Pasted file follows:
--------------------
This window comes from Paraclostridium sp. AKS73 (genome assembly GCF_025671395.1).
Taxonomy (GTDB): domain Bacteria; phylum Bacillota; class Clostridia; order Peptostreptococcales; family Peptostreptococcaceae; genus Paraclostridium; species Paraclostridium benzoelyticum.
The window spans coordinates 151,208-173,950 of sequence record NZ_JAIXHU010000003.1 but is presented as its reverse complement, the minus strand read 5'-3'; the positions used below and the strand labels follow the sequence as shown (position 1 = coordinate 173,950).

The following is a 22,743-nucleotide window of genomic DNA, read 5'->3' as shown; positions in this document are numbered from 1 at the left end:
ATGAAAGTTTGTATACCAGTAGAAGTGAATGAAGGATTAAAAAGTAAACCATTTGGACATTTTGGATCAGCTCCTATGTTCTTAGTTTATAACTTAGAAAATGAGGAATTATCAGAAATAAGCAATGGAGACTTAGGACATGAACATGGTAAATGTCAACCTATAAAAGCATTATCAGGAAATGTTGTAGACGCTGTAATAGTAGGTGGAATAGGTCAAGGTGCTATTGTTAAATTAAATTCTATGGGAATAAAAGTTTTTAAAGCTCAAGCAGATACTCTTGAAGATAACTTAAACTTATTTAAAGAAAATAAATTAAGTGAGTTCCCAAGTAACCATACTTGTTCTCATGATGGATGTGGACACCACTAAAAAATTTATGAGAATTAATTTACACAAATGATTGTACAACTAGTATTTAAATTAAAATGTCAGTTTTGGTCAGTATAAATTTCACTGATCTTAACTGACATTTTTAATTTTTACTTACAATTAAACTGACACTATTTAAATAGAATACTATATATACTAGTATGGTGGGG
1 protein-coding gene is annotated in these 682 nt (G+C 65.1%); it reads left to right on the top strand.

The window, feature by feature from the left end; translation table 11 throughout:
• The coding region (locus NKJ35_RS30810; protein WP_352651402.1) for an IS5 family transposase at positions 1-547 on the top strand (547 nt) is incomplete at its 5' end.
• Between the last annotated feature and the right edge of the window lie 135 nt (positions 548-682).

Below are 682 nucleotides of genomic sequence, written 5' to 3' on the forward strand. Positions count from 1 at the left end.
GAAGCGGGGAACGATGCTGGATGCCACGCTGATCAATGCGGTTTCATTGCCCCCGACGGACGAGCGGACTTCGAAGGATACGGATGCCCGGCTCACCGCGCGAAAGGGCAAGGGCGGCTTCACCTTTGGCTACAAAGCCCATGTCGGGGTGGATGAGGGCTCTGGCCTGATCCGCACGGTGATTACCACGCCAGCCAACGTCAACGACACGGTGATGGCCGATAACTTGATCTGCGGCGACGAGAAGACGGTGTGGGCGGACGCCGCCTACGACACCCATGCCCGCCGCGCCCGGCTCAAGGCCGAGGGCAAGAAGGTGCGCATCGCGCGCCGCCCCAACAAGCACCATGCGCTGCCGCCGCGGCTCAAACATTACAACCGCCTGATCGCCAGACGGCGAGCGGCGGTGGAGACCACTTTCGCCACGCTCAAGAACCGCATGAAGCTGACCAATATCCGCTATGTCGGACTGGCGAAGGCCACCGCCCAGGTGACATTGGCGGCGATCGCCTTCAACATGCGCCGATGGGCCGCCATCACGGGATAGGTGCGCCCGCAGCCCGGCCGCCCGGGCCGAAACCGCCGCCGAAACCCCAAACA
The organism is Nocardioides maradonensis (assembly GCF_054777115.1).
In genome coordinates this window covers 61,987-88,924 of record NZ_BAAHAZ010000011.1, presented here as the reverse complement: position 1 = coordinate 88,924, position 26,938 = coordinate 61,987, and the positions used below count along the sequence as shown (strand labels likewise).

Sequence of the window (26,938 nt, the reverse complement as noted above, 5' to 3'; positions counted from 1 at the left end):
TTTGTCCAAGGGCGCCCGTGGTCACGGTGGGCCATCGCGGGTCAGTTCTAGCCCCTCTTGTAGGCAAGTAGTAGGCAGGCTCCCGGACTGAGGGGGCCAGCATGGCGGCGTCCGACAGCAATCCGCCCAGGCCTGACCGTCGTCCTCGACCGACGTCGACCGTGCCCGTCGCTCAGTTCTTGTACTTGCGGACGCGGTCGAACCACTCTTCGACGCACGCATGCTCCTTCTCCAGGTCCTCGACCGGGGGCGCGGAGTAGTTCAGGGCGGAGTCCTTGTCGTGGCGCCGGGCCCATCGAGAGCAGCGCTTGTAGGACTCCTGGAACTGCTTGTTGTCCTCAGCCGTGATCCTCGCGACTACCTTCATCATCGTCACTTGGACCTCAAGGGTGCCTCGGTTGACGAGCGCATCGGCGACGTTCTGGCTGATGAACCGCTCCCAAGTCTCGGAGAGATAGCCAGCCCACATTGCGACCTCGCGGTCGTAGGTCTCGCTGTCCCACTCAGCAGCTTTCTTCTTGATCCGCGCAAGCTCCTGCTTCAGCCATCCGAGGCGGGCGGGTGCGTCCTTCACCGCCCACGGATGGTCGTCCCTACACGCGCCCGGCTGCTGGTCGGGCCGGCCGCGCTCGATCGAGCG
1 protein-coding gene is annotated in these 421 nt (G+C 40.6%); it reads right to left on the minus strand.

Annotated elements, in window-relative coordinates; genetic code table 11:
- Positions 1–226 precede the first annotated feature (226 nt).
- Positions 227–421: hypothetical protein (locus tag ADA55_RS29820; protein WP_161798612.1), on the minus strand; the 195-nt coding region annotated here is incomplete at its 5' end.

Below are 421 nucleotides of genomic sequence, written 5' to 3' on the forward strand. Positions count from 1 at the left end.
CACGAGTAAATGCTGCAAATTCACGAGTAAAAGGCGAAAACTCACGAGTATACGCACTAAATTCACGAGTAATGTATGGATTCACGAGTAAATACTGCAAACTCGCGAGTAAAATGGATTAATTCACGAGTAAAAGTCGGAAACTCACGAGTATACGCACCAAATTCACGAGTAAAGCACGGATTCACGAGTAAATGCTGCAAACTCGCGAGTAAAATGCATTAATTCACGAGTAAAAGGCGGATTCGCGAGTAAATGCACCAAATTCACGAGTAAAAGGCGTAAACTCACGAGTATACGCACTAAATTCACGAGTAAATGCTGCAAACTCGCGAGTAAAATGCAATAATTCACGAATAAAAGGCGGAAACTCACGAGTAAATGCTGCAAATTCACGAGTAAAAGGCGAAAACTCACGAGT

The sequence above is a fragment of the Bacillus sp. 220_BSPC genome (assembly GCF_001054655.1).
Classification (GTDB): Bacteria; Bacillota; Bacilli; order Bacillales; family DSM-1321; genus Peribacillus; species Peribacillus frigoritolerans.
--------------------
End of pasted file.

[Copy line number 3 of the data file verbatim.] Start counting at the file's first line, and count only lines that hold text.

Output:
The window spans coordinates 151,208-173,950 of sequence record NZ_JAIXHU010000003.1 but is presented as its reverse complement, the minus strand read 5'-3'; the positions used below and the strand labels follow the sequence as shown (position 1 = coordinate 173,950).